It is dawn on Sunday morning as we gather in the fields beside a shrine. A group of girls from a local dance club are joining us to collect plastic waste from the roadsides through the village. The rising sun causes their bags to glow like lanterns as we walk up the hill with Wayan, her husband Made, various community leaders and around 20 dancers.
There is waste everywhere. Bali has no waste collection service. Waste is simply tossed into the open drains beside the road to become someone else’s problem.
‘The rubbish is coming from villages up the mountain’ one of the organisers complains but, three days later at the end of a religious ceremony we see young men from the village tossing plastic bags into the drains. Let the water take it away to become someone else’s problem. As a wiser man than me observed, the nations of the world should pass a law requiring all waste to be disposed of upstream. Who would do that if the rubbish came back to their own community?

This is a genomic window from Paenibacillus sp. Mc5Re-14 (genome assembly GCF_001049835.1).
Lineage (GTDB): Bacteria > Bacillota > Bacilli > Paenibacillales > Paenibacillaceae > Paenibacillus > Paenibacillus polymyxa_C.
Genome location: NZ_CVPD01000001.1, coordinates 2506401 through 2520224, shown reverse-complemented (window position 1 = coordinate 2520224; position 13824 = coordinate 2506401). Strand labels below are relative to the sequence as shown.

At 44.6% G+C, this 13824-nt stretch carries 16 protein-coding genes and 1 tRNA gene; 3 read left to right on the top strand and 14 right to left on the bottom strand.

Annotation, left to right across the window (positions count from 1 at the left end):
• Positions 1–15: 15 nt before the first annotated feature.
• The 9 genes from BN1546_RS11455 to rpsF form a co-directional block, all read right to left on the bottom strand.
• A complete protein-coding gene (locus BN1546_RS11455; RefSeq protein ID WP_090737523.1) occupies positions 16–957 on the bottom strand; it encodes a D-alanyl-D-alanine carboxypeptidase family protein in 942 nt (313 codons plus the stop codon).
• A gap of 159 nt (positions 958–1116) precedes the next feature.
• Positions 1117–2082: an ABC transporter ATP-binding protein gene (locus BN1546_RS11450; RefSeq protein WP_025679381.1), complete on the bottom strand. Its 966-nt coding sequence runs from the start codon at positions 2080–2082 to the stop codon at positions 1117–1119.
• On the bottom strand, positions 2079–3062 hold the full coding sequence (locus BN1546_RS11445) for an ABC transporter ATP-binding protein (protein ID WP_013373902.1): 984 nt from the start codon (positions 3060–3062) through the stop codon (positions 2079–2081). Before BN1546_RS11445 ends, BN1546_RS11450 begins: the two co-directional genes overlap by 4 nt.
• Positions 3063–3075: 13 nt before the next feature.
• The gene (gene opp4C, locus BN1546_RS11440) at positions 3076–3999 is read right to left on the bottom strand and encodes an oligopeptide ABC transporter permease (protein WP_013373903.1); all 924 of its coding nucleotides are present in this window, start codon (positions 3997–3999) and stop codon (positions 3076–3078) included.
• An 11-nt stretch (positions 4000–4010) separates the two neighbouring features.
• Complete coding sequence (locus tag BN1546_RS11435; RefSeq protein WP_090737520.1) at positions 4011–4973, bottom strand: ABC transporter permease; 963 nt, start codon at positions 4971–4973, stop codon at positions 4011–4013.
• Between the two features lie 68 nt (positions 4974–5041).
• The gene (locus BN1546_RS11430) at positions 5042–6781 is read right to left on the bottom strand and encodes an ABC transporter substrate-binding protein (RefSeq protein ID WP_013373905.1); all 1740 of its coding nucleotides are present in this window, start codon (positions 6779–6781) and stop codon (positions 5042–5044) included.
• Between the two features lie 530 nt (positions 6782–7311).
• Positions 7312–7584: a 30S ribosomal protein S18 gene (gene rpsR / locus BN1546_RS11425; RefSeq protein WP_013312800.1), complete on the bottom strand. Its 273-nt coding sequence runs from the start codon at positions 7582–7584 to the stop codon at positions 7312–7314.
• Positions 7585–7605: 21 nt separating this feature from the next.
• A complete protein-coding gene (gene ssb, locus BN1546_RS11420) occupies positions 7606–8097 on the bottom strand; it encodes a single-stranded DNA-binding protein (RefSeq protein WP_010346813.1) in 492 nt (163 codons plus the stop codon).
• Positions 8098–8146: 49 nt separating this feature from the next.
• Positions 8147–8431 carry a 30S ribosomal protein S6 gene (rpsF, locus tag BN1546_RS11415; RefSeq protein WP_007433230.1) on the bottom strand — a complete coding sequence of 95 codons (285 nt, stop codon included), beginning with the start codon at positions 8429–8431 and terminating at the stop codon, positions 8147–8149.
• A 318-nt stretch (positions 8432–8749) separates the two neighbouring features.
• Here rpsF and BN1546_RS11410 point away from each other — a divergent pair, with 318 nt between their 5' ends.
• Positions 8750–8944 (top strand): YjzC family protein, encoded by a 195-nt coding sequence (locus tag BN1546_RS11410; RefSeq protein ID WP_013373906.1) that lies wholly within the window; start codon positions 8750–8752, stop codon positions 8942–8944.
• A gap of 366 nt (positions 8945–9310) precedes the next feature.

‘What is needed is practical help and suggestions’ says a senior member of the clean and green team. Two days later we are at Avani Eco a company that makes plastic bags made from cassava starch. I buy 600 bags; some for Shared Earth to use in further trials to see if they could be used to ship goods safely to us, some to see if we could sell them to wholesale customers in the UK, and some for Yuli and Dean (our agent and her husband) to take to the village where they will be used by Wayan and Made to promote solutions in the community and in local schools.